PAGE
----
there's tremendous political value in making Joe Public feel safer.

On this point, without looking it up, what do you estimate the overall recidivism rate to be? Just in a general conversational sense.

Depends on the crime and incarceration level.


Every industry in the world has to address those same questions when organizing itself, although in this case the government is (and by extension we are) involved in the decisions. I would put forward cost-effectiveness and maintaining order as a couple of good qualities that prison operators should be rewarded for but I'm sure we could come up with many others.

> What is the value the jailer creates?

People don't fear being sent to the hospital over an off-color remark. Thieves don't hold honest folk at their mercy. Arsonists haven't done an exact recreation of Sherman's March, or anything similar. Serial murderers haven't killed off any non-negligible part of the population.

That's the value jailers create.

As soon as the monetary reward for doing well is dependent on government contracts, free market values and morals no longer apply.

> best jailer in the world.

I have a new life goal

You must not have ever played The Sims, if you're only now setting this goal ;)

Building dungeons and trapping villagers inside was one of the first things my daughters set out to do in Minecraft. You're facing some stiff competition.

There is a game on Steam called ‘Prison Architect’. I don’t know much else about it but it appears to be a fitting name.

Wow, are you serious?

> wrong things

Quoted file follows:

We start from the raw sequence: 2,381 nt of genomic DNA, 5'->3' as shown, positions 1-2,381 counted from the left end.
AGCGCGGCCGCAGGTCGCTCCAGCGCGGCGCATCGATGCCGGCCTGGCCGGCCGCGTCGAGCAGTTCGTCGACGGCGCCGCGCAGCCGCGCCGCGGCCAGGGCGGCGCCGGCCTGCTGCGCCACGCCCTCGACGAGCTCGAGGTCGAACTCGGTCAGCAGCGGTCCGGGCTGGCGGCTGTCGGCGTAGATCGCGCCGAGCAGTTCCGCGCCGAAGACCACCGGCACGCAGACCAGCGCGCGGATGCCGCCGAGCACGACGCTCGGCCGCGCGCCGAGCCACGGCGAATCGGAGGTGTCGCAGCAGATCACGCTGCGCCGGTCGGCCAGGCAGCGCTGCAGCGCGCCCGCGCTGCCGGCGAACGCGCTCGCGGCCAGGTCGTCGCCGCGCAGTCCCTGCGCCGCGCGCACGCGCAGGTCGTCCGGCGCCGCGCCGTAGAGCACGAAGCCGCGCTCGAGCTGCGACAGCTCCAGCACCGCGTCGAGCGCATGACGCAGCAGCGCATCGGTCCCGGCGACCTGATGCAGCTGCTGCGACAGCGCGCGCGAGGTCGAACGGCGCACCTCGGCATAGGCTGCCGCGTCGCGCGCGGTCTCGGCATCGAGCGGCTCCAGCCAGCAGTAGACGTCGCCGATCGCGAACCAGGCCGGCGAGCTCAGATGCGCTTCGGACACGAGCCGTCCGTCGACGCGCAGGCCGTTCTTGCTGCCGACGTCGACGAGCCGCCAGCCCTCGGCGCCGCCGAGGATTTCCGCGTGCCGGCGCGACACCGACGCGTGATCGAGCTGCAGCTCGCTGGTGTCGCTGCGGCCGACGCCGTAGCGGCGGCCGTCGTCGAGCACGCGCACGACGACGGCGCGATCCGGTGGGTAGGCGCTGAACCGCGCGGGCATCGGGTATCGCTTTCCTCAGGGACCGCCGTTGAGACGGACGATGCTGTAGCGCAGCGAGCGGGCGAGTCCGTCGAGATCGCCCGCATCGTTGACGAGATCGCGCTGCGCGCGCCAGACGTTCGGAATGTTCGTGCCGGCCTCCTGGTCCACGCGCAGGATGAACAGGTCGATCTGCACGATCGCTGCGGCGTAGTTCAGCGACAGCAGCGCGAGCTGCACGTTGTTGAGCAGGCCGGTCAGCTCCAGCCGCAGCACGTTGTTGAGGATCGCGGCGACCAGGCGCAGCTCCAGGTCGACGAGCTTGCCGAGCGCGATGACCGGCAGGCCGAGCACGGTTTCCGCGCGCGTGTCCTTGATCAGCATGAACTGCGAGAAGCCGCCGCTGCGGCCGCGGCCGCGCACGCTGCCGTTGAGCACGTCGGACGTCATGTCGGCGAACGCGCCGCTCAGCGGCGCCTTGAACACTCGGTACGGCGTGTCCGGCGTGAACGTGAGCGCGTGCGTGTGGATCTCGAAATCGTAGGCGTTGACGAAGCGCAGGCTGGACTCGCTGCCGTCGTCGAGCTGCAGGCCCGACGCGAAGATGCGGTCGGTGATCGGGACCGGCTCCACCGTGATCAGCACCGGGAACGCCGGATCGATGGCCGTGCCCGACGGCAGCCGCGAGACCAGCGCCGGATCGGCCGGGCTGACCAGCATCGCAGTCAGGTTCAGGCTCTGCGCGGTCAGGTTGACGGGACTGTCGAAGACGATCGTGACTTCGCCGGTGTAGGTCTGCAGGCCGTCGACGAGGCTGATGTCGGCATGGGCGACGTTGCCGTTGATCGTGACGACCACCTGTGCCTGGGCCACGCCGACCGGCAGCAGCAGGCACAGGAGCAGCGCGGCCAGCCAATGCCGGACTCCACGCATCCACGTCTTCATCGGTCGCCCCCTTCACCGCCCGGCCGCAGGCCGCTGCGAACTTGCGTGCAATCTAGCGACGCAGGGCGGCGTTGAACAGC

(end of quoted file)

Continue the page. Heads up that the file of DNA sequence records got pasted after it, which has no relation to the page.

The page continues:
Says who? How does anyone make that kind of value judgment?

How does anyone make any kind of value judgment?

If something's more value-able to someone than to its current owner, then there will exist a mutually agreeable price at which that someone will be able purchase that something. Beyond that...?

I don’t think that’s the sort of value that’s relevant here.

Here’s a value judgment for you: rent-seeking is evil.

It's unproductive and inefficient compared to any alternative, but calling it "evil" requires that the result be a monopoly power, and the only monopolies in the scenario here are the government itself and any exclusive contracts it may grant to private entities. These are evil, I'll agree.

But in other circumstances, the more general forms of rent-seeking can be a way to re-internalize an externality (e.g. a quantum of atmosphere that a factory could pollute), and is thereby critical to preventing "tragedy-of-the-commons"-style scenarios without violence such as rationing.

Don't you want to be able to protect the environment better than the EPA's incompetence and corruption could possibly hope to?

How is it moral to make money off of selling shoddy products and services to people and not actually holding up your end of the deal? But that happens all the time. It's the way of business for many companies. Coinbase takes money from its customers and doesn't give them anything back for months at a time while itself becoming more valuable by the day. That's not moral, but they'll have a front page posts over the next month, celebrating some venture of theirs. Or some CEO who is known for regularly exaggerating/lying or calling people they don't agree with slurs will have people rabidly defending their honor when that rich person has done nothing for them. That's not moral.

When the top of society is greedy, you can't expect the lowest rungs to be any better. We barely care about people if they are contributing members of society (unless you've got money), we sure as hell aren't gonna care about prisoners.

It's just hypercapitalism. You sound surprised, but it's business. If you can exploit, you do exploit as far as legally possible and then make excuses later. I bet you the contractors have some great justifications for why what they do isn't immoral and is even good and necessary.

Short answer: it's not moral, but we're greedy and it's hard to admit that.